Generally, this sort of bath results in the water turning a kind of milky grey throughout and forming small landmasses of floating scum.
Real connoisseurs of this method of bathing will also engage in the activity of pulling the plug out while still soaking in the water. The receding waterline leaves little pools and strata of scum across the body, as well as the sides of the bath. Showering or rinsing alone may be insufficient to remove this dermal crust.
A few notes on this:
Depth of Water
It is important that you are utterly immersed in water up to your chin.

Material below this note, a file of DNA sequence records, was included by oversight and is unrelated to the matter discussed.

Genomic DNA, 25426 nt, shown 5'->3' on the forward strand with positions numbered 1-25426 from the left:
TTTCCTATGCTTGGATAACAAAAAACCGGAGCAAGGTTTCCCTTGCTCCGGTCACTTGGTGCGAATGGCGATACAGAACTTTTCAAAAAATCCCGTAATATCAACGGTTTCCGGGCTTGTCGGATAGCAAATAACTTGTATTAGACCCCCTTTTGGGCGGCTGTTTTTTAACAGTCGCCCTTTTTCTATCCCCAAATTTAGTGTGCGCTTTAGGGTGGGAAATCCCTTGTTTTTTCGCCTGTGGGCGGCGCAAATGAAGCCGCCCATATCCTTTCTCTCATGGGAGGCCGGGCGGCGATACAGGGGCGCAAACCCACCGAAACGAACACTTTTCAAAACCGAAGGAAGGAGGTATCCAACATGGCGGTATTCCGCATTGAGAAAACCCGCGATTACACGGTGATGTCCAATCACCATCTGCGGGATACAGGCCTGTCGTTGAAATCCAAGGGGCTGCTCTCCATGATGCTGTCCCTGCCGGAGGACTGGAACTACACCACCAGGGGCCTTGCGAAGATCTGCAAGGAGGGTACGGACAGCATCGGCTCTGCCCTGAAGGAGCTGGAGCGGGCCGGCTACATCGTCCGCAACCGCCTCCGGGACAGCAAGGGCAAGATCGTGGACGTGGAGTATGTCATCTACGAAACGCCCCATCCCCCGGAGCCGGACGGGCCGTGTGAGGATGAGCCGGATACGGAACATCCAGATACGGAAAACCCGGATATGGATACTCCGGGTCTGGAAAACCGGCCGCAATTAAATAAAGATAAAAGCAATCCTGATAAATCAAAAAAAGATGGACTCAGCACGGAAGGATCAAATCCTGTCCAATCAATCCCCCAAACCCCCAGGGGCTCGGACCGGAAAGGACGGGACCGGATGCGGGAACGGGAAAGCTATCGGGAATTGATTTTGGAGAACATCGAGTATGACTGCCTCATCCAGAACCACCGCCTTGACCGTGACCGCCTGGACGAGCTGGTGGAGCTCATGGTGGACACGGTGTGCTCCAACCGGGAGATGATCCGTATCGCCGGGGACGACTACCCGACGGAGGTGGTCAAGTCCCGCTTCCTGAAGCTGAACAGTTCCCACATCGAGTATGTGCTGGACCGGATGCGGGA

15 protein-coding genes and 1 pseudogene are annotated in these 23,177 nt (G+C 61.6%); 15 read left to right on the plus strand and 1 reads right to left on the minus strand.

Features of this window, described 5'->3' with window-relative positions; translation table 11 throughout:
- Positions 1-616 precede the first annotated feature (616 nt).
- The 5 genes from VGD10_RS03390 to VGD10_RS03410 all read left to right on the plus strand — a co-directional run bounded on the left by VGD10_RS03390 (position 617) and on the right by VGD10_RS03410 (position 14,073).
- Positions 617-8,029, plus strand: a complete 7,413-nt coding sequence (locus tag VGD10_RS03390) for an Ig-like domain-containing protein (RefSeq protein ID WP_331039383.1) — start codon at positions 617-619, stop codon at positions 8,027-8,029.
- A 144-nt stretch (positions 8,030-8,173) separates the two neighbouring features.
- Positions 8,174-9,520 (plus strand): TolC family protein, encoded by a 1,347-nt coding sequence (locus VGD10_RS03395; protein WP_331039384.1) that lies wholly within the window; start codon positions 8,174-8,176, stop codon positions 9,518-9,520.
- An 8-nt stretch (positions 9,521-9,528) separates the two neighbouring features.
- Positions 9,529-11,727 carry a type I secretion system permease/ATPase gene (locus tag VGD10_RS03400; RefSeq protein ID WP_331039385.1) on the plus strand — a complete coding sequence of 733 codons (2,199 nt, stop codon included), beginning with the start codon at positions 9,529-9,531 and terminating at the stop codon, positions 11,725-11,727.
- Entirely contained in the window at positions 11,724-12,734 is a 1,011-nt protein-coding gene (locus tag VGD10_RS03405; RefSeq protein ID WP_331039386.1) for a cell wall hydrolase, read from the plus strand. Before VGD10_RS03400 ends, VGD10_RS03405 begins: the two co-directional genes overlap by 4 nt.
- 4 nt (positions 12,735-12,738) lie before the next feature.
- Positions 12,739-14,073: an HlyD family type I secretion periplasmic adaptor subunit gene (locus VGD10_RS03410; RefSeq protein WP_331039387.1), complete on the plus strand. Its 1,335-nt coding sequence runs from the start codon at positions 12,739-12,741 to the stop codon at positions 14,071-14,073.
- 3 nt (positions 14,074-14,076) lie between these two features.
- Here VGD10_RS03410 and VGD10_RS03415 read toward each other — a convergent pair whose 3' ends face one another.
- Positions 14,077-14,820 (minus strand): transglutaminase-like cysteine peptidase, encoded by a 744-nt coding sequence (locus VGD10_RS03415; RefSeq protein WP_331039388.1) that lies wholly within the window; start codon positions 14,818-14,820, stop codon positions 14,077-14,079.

There are a range of products; bubble baths, oils, milks, salts (such as Dead Sea salts), gels and perfumes. Use whatever you prefer but be generous with your measures — it's better too many bubbles or too much oil than not enough: a bath is an exercise in pleasure not stinginess. If you want a cheaper and more natural substitute that will still scent the water, try adding a sprig of fresh lavender/rosemary etc.
A tricky one. It is important not to scald yourself or damage your skin; but, on the other hand, the water has to stay hot for approximately one hour. Run it as hot as you can bear to sit in without feeling faint. If necessary you can top up the bath with hot water as the bath progresses. In this instance, you may also want to add a little more bubble bath or oil, as the original dose will otherwise become increasingly dilute.